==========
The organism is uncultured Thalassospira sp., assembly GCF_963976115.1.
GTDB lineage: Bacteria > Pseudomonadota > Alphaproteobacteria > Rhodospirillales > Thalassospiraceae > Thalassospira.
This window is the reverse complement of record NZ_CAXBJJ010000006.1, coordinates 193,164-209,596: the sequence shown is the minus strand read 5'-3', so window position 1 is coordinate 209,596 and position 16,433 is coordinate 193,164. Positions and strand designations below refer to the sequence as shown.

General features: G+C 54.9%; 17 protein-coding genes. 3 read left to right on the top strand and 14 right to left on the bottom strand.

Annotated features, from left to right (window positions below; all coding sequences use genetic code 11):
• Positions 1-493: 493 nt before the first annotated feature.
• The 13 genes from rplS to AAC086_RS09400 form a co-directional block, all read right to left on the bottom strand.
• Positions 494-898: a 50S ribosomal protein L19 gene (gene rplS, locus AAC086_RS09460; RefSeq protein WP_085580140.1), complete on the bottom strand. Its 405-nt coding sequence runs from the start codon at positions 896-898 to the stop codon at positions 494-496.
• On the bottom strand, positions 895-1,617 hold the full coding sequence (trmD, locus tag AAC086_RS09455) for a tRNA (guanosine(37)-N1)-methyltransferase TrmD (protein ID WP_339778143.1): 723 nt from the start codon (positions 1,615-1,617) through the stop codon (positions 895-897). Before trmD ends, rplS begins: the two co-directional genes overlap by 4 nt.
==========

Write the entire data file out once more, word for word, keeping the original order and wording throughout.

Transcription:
The organism is uncultured Thalassospira sp., assembly GCF_963976115.1.
GTDB lineage: Bacteria > Pseudomonadota > Alphaproteobacteria > Rhodospirillales > Thalassospiraceae > Thalassospira.
This window is the reverse complement of record NZ_CAXBJJ010000006.1, coordinates 193,164-209,596: the sequence shown is the minus strand read 5'-3', so window position 1 is coordinate 209,596 and position 16,433 is coordinate 193,164. Positions and strand designations below refer to the sequence as shown.

General features: G+C 54.9%; 17 protein-coding genes. 3 read left to right on the top strand and 14 right to left on the bottom strand.

Annotated features, from left to right (window positions below; all coding sequences use genetic code 11):
• Positions 1-493: 493 nt before the first annotated feature.
• The 13 genes from rplS to AAC086_RS09400 form a co-directional block, all read right to left on the bottom strand.
• Positions 494-898: a 50S ribosomal protein L19 gene (gene rplS, locus AAC086_RS09460; RefSeq protein WP_085580140.1), complete on the bottom strand. Its 405-nt coding sequence runs from the start codon at positions 896-898 to the stop codon at positions 494-496.
• On the bottom strand, positions 895-1,617 hold the full coding sequence (trmD, locus tag AAC086_RS09455) for a tRNA (guanosine(37)-N1)-methyltransferase TrmD (protein ID WP_339778143.1): 723 nt from the start codon (positions 1,615-1,617) through the stop codon (positions 895-897). Before trmD ends, rplS begins: the two co-directional genes overlap by 4 nt.